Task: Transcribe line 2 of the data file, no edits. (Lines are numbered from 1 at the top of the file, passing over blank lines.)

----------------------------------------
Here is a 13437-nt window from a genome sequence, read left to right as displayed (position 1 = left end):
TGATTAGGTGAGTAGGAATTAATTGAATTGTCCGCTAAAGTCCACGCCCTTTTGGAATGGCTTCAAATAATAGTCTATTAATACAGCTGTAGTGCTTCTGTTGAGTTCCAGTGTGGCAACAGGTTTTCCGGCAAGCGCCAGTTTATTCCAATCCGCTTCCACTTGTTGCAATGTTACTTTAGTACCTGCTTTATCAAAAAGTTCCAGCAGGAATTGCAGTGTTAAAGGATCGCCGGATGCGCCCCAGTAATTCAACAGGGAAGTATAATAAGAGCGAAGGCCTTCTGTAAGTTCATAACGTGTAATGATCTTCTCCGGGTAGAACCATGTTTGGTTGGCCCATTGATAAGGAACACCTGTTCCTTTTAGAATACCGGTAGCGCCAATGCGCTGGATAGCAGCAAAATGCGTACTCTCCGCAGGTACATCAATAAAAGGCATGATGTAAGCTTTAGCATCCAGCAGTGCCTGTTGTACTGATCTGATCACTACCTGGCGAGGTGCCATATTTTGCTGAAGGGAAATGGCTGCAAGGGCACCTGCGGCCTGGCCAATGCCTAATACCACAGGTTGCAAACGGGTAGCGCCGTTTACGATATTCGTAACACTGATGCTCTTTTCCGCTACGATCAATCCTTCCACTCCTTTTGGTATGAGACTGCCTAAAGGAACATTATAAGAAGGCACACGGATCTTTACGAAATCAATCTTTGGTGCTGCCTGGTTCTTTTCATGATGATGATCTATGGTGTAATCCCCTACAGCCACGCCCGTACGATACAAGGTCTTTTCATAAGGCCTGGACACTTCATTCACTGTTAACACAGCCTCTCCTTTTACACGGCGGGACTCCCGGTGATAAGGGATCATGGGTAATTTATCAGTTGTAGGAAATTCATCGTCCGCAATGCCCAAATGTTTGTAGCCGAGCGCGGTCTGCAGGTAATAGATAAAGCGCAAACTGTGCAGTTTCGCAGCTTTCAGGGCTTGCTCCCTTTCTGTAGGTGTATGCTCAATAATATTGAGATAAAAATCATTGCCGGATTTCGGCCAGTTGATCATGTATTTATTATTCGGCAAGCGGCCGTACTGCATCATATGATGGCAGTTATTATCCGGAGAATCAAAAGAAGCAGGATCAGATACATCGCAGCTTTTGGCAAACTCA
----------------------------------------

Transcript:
TGATTAGGTGAGTAGGAATTAATTGAATTGTCCGCTAAAGTCCACGCCCTTTTGGAATGGCTTCAAATAATAGTCTATTAATACAGCTGTAGTGCTTCTGTTGAGTTCCAGTGTGGCAACAGGTTTTCCGGCAAGCGCCAGTTTATTCCAATCCGCTTCCACTTGTTGCAATGTTACTTTAGTACCTGCTTTATCAAAAAGTTCCAGCAGGAATTGCAGTGTTAAAGGATCGCCGGATGCGCCCCAGTAATTCAACAGGGAAGTATAATAAGAGCGAAGGCCTTCTGTAAGTTCATAACGTGTAATGATCTTCTCCGGGTAGAACCATGTTTGGTTGGCCCATTGATAAGGAACACCTGTTCCTTTTAGAATACCGGTAGCGCCAATGCGCTGGATAGCAGCAAAATGCGTACTCTCCGCAGGTACATCAATAAAAGGCATGATGTAAGCTTTAGCATCCAGCAGTGCCTGTTGTACTGATCTGATCACTACCTGGCGAGGTGCCATATTTTGCTGAAGGGAAATGGCTGCAAGGGCACCTGCGGCCTGGCCAATGCCTAATACCACAGGTTGCAAACGGGTAGCGCCGTTTACGATATTCGTAACACTGATGCTCTTTTCCGCTACGATCAATCCTTCCACTCCTTTTGGTATGAGACTGCCTAAAGGAACATTATAAGAAGGCACACGGATCTTTACGAAATCAATCTTTGGTGCTGCCTGGTTCTTTTCATGATGATGATCTATGGTGTAATCCCCTACAGCCACGCCCGTACGATACAAGGTCTTTTCATAAGGCCTGGACACTTCATTCACTGTTAACACAGCCTCTCCTTTTACACGGCGGGACTCCCGGTGATAAGGGATCATGGGTAATTTATCAGTTGTAGGAAATTCATCGTCCGCAATGCCCAAATGTTTGTAGCCGAGCGCGGTCTGCAGGTAATAGATAAAGCGCAAACTGTGCAGTTTCGCAGCTTTCAGGGCTTGCTCCCTTTCTGTAGGTGTATGCTCAATAATATTGAGATAAAAATCATTGCCGGATTTCGGCCAGTTGATCATGTATTTATTATTCGGCAAGCGGCCGTACTGCATCATATGATGGCAGTTATTATCCGGAGAATCAAAAGAAGCAGGATCAGATACATCGCAGCTTTTGGCAAACTCA